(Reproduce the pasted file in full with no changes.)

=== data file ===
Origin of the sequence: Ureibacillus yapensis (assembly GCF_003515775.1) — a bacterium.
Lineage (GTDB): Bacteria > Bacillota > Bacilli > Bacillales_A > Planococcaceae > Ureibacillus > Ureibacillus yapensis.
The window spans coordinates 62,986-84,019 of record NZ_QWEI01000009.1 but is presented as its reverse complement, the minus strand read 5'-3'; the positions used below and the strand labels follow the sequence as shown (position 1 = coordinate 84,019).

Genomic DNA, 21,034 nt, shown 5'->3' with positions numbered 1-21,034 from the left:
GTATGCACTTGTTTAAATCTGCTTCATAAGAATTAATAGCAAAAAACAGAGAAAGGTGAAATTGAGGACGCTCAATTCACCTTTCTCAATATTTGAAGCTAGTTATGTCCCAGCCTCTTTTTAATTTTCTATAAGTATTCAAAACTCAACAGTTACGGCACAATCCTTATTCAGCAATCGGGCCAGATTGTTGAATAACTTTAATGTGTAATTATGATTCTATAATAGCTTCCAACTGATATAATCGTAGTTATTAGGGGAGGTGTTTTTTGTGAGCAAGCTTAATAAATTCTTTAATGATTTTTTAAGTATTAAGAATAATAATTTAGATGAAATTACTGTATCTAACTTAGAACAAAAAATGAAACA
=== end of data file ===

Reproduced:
Origin of the sequence: Ureibacillus yapensis (assembly GCF_003515775.1) — a bacterium.
Lineage (GTDB): Bacteria > Bacillota > Bacilli > Bacillales_A > Planococcaceae > Ureibacillus > Ureibacillus yapensis.
The window spans coordinates 62,986-84,019 of record NZ_QWEI01000009.1 but is presented as its reverse complement, the minus strand read 5'-3'; the positions used below and the strand labels follow the sequence as shown (position 1 = coordinate 84,019).

Genomic DNA, 21,034 nt, shown 5'->3' with positions numbered 1-21,034 from the left:
GTATGCACTTGTTTAAATCTGCTTCATAAGAATTAATAGCAAAAAACAGAGAAAGGTGAAATTGAGGACGCTCAATTCACCTTTCTCAATATTTGAAGCTAGTTATGTCCCAGCCTCTTTTTAATTTTCTATAAGTATTCAAAACTCAACAGTTACGGCACAATCCTTATTCAGCAATCGGGCCAGATTGTTGAATAACTTTAATGTGTAATTATGATTCTATAATAGCTTCCAACTGATATAATCGTAGTTATTAGGGGAGGTGTTTTTTGTGAGCAAGCTTAATAAATTCTTTAATGATTTTTTAAGTATTAAGAATAATAATTTAGATGAAATTACTGTATCTAACTTAGAACAAAAAATGAAACA